5 Things You May Not Know About Your IRA
Individual Retirement Accounts or IRAs are customizable. Depending on the type of IRA account you have, you can diversify your assets, withdraw from them to use for any purpose, and pay higher taxes when you do. Building an IRA is solely for your financial future, but how much do you know about it? Some may not know how to maximize their IRAs' benefits, but the following might shed some light on IRA information that you may find useful:
1. You're Allowed To Have Multiple IRAs
IRAs are not just the ones an individual will open for themselves. Here are a few examples:
- A separate IRA was passed along to you despite already having an IRA of your own
- You rolled over a 401K account into a conventional IRA when you also have a Roth IRA
- You applied for a traditional IRA to benefit from tax deductibles and retained your Roth IRA
- Your current adjusted growth income prevents you from contributing to a Roth account, so you opened a traditional IRA
If you want to invest in a gold IRA as a way of diversifying, you can. You only need to find an IRS-approved depository for the precious metals you want to place in it. There are informative sources like this review, if you want to learn more about investing in a gold IRA.
2. Non-Working Spouses Can Make IRA Contributions
It's natural for spouses to get engaged in retirement planning. Most people think they can do it as long as both have a stable income. Some think that saving, investing, and identifying retirement needs are typical for both employed couples. But in truth, a non-working spouse can save up for retirement and contribute to the working spouse's IRA.
If the unemployed spouse is somehow still able to generate income, they can choose to make regular contributions to a Roth or traditional IRA. It's a great way to boost savings, especially when IRAs only allow a limited number of contributions. Conditions include filing for a joint federal income tax return and that at least one has to be a fulltime employee.
3. IRA Beneficiaries Hold More Power Than Wills
Those under your IRA beneficiaries trump over the will you set up. That means that unless your files are updated to include specific beneficiaries you want, there's a chance that ex-spouses or unfavorable individuals can get what you worked hard for. Ensure that your beneficiary designations are to your liking to avoid a big mess later on. You can ask for more information from your financial advisor.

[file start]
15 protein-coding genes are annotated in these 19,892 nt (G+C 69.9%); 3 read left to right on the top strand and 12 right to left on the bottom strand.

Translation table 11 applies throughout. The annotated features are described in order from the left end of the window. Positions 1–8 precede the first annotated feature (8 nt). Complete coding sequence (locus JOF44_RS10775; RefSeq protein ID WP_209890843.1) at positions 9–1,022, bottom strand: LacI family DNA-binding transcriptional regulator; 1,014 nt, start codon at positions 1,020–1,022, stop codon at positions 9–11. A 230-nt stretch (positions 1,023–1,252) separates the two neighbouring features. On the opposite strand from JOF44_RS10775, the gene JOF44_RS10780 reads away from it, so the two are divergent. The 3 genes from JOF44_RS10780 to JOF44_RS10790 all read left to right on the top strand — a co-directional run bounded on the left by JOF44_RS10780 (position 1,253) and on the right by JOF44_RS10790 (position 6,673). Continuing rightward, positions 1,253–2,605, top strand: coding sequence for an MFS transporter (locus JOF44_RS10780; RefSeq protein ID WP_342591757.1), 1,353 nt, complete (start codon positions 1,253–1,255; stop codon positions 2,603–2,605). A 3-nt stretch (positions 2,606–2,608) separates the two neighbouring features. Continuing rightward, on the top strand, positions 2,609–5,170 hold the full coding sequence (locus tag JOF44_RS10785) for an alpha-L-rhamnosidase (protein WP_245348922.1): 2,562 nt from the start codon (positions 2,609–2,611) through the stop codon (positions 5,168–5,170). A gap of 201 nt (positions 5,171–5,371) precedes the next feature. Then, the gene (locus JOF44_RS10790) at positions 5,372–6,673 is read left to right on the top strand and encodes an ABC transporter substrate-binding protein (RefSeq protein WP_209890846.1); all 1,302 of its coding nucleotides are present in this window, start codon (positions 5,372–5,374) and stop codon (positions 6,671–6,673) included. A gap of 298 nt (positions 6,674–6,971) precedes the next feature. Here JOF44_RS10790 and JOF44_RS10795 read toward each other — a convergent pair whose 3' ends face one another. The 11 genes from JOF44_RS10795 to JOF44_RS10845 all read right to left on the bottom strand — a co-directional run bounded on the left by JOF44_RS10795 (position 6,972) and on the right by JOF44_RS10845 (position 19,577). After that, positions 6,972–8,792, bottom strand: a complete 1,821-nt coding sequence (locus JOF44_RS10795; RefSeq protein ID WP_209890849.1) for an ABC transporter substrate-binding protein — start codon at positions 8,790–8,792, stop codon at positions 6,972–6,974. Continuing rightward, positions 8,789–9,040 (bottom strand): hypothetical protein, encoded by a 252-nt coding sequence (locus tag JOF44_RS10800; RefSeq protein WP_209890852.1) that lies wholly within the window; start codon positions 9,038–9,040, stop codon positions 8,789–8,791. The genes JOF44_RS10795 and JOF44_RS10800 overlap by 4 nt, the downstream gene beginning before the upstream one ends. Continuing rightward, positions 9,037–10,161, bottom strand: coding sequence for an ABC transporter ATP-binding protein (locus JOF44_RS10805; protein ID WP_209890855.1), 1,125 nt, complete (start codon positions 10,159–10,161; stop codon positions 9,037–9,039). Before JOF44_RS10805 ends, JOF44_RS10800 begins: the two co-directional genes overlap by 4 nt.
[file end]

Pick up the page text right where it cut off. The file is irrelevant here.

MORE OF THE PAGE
4. Older Account Holders Can Contribute More
The IRS is allowing older investors to contribute more to their retirement accounts. While the designated limit of contributions per year amounts to USD$6,000, those who are 50 years old and above can add USD$1,000 to their IRAs in 2020 and 2021. That means more funding to invest when you hit your retirement age. That extra thousand dollars has the potential to reach an annual investment return of 7%.
If you're 50 and over, taking advantage of this benefit can mean more for you in the next 10 to 20 years, especially if you opened an IRA late in your life. Adapt simple saving habits and set aside $100 every month. Instead of spending your money on unnecessary purchases, place that money into your IRA. A little goes a long way.
5. You Can Open An SEP IRA As A Freelancer
You may be a fulltime employee, but if you're also earning money on the side, you can open an additional retirement account called Simplified Employee Pension, or SEP IRA. Like conventional IRAs, taxes are omitted from contributions. Self-employed workers can use their qualified compensation up to 20% to place in their retirement accounts. Those who wish to open an account must do so before tax season ends or before the extension date ends if you filed for an extension.
IRAs offer many features and benefits that can help even non-working and self-employed individuals save for their retirement. It's important to explore the options available to you by researching. When in doubt, seek out a financial advisor who can guide you through the process.